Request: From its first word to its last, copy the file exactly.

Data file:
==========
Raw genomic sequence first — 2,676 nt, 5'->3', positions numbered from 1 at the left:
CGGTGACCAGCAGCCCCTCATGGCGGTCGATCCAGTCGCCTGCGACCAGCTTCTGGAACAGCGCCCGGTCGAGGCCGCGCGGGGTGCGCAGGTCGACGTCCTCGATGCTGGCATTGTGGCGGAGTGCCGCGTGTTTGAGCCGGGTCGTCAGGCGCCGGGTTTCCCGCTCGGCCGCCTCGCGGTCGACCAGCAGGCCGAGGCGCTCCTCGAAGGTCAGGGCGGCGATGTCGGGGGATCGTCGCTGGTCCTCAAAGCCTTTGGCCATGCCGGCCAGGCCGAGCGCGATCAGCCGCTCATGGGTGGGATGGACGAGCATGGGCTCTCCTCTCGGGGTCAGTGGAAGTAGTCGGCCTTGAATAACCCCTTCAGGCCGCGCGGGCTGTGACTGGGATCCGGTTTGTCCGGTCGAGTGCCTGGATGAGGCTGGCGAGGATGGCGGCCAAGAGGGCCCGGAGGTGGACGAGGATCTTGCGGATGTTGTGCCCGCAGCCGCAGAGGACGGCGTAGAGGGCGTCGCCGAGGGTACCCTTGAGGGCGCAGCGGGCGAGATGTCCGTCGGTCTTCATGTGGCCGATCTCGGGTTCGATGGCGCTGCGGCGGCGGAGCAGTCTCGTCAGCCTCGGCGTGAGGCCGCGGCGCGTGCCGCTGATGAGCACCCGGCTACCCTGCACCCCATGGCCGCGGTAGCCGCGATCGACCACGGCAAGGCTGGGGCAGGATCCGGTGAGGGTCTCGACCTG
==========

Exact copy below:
Raw genomic sequence first — 2,676 nt, 5'->3', positions numbered from 1 at the left:
CGGTGACCAGCAGCCCCTCATGGCGGTCGATCCAGTCGCCTGCGACCAGCTTCTGGAACAGCGCCCGGTCGAGGCCGCGCGGGGTGCGCAGGTCGACGTCCTCGATGCTGGCATTGTGGCGGAGTGCCGCGTGTTTGAGCCGGGTCGTCAGGCGCCGGGTTTCCCGCTCGGCCGCCTCGCGGTCGACCAGCAGGCCGAGGCGCTCCTCGAAGGTCAGGGCGGCGATGTCGGGGGATCGTCGCTGGTCCTCAAAGCCTTTGGCCATGCCGGCCAGGCCGAGCGCGATCAGCCGCTCATGGGTGGGATGGACGAGCATGGGCTCTCCTCTCGGGGTCAGTGGAAGTAGTCGGCCTTGAATAACCCCTTCAGGCCGCGCGGGCTGTGACTGGGATCCGGTTTGTCCGGTCGAGTGCCTGGATGAGGCTGGCGAGGATGGCGGCCAAGAGGGCCCGGAGGTGGACGAGGATCTTGCGGATGTTGTGCCCGCAGCCGCAGAGGACGGCGTAGAGGGCGTCGCCGAGGGTACCCTTGAGGGCGCAGCGGGCGAGATGTCCGTCGGTCTTCATGTGGCCGATCTCGGGTTCGATGGCGCTGCGGCGGCGGAGCAGTCTCGTCAGCCTCGGCGTGAGGCCGCGGCGCGTGCCGCTGATGAGCACCCGGCTACCCTGCACCCCATGGCCGCGGTAGCCGCGATCGACCACGGCAAGGCTGGGGCAGGATCCGGTGAGGGTCTCGACCTG